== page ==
Russo ioe_nov12

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  • Few contacts between philed and philsci here is a good occasion personal contact but also proximity of topics and interestsPoint of contact = relation between phil (ed) and empirical researchUse multilevel as a case to illustrate the interactions (or lack thereof)
  • Coming from PhilSciPartly true, partly not. Still a lot of abstract, toy-example based investigationWhen it is based on empresarch, phil is less precise and sharp, but perhaps more useful. A trade-off that is difficult to accept and that not always isLast para:- yes, so there must be interaction, not just phil looking into emp research. This point will come up again.
  • Two approaches:Qual more details about internal dynamics of some social system. Very limited generalisabilityQuant  big data supposedly allow more generalisabilityAlso, supposedly, quant has more rigorous methodology … so here another pandora’s box. Keep this in mind, I’m coming back in the conclusion
  • Holism: for instant sociology of DurkheimIndividualism: for imstance meth individualism in economics
  • Don’t necessarily show this slides, may be too technical.
  • School composition. Within the PRIMA project, a school composition variable was constructed on the basis of the ethnicity and education of the parents.Ethnic diversity. In addition to the school composition variable. the number of different ethnic groups was also included as a predictor variable at the level of the school. This provides an indicator of the heterogeneity of the school with regard to ethnic origin and thereby a measure of the linguistic and cultural diversity characteristic of the school.
  • Ontology: what are social entities composed of? Explanation: do social explanations need to “reduce” to facts about the actions of individuals?Causation: do “higher-level” social entities have causal powers? Inquiry: at what level should (a given style of) social inquiry focus its efforts at descriptive and explanatory investigation? Description: are there “level” requirements or constraints on social description?Generalization: are there higher-level “types” of social entities that recur in different historical and social settings?
  • Explain why I don’t agree with- Just macro properties- counterfactual element in causal question
  • Russo ioe_nov12

    1. 1. Interactions between the individual and the group:reflections from multilevel modelling in educational research Federica Russo Center Leo Apostel, VrijeUniversiteitBrussel& Centre for Reasoning, University of Kent
    2. 2. OverviewPhilosophy of education and empirical research Reverse the question: does empirical research look into philosophy?Multilevel models in educational research Definition and examples The need for an accompanying ‘substantive theory’A ‘substantive theory’ for multilevel Recent work by Little and Yilokoski Main features 2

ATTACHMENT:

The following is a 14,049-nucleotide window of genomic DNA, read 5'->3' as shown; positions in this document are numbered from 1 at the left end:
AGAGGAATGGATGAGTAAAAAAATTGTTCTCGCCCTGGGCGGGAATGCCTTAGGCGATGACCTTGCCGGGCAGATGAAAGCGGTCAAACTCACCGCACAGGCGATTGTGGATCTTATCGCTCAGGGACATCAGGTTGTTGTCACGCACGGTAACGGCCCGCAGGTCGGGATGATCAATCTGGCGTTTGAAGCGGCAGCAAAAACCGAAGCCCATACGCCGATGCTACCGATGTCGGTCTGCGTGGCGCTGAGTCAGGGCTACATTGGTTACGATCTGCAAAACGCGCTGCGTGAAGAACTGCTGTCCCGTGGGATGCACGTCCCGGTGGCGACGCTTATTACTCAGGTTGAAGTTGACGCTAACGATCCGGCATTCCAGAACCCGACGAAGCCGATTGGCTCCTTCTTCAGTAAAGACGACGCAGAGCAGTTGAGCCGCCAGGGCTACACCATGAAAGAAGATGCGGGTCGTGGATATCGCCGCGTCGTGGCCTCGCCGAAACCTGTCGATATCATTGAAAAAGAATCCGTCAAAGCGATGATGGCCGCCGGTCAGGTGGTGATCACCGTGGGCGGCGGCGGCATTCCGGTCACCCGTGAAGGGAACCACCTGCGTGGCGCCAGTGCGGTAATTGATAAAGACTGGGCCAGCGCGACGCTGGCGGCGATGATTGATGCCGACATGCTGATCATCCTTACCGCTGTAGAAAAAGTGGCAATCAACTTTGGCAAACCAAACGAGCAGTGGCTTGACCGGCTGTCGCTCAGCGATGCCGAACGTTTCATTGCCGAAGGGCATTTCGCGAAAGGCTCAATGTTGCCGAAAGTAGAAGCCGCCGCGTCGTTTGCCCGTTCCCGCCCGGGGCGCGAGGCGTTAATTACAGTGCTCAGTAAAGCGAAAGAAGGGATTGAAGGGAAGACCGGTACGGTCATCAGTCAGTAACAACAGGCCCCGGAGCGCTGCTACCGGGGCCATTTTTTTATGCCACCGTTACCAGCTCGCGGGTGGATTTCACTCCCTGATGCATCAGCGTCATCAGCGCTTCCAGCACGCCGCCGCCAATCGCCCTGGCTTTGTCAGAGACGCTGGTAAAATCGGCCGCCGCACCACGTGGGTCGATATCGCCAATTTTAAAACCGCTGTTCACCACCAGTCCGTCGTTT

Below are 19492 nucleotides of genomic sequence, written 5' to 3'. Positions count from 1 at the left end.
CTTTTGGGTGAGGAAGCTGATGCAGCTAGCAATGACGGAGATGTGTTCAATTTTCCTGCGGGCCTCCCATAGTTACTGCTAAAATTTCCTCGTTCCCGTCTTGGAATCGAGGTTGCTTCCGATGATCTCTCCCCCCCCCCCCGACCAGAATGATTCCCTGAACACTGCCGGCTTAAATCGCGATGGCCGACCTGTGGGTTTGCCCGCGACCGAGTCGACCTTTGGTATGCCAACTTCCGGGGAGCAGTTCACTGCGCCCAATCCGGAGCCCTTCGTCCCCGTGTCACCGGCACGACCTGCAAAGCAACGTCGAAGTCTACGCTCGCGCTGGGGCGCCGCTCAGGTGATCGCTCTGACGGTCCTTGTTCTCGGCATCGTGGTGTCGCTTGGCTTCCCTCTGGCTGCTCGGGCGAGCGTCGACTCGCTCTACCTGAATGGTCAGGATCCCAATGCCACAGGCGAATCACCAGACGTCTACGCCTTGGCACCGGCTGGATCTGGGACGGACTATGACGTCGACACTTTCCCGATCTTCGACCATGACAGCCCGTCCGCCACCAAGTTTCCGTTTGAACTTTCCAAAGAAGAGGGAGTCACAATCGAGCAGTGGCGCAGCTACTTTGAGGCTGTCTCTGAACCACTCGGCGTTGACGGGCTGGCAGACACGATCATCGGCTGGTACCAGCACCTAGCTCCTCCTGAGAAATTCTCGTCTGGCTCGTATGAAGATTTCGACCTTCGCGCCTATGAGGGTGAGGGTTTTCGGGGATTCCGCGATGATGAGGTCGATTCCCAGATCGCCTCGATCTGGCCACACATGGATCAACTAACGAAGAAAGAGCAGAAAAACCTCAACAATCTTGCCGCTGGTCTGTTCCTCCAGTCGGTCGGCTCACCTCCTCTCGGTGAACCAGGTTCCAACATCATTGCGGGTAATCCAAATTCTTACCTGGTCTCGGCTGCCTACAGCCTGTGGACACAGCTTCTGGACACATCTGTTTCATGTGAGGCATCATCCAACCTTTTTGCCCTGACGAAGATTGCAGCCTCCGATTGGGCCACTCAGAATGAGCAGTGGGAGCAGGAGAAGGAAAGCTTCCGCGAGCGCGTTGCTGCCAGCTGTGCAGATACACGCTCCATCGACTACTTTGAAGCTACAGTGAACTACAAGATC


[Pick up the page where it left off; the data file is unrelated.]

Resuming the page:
3. 3. PHILOSOPHY OF EDUCATION ANDEMPIRICAL RESEARCH 3
    4. 4. Does PhilEd pay enough attention to empirical research?Phillips Hyslop-Margison&NaseemJ Phil Ed 39(4), (2005) Phl Ed Archive (2007)• PhilEd hasn’t paid enough and serious attention to • Straw man: wrong selection empirical research of critics• It is possible to study • Counterexamples: PhilEd normative processes does pay attention to empirically empirical research• Mutual benefit of PhilEd • Problem of empirical and empirical research to generalisability look into real cases 4
    5. 5. PhilSci and PhilEduPhillips (2005, p.582): The marked change in doing philosophy of science came about when it was realised that there was much to gain by taking scientific research seriously, rather than discussing an artefact of the philosophers’ imagination. […] The present essay is making a call for a parallel revolution in philosophical discussions of educational research, a revolution that entails taking examples of educational research seriously. […] Processes that humans engage in, in the real world, whether normative or cultural or psychological (or all three at once) can be studied—and probably ought to be studied—empirically, but they also need to be assessed in terms of the values (and if relevant the conception of education) that they embody. 5
    6. 6. Turn the question on its headDoes empirical research look sufficiently into philosophy of education? (Or, for the matter, into philosophy?)
    7. 7. EMPIRICAL RESEARCH 7
    8. 8. Modelling in the social sciencesCausal relations in social contexts Marital problems ⇄ migration Maternal education → child survival Stress + physical health + …→ self-rated healthTwo approaches Qualitative: smaller and focused samples Quantitative: statistical analyses of large data 8
    9. 9. A crash courseMULTILEVEL MODELS 9
    10. 10. Why multilevel?An example of quantitative methods used in empirical research in education Going quantitative, the new panacea for evidence But … is it really panacea?It models hierarchical structures Typical of social (and education) contextsA sounding board for the question: does empirical research look into philosophy? 10
    11. 11. Multilevel modelsA special type of statistical model used in causal analysis to model hierarchical structures: Individuals / family / local population / national population Firms / regional market / national market / global market Pupils / classes / school / school systemsNo a priori reason to choose the level of analysisActually, good reasons to study the interactions between the levels 11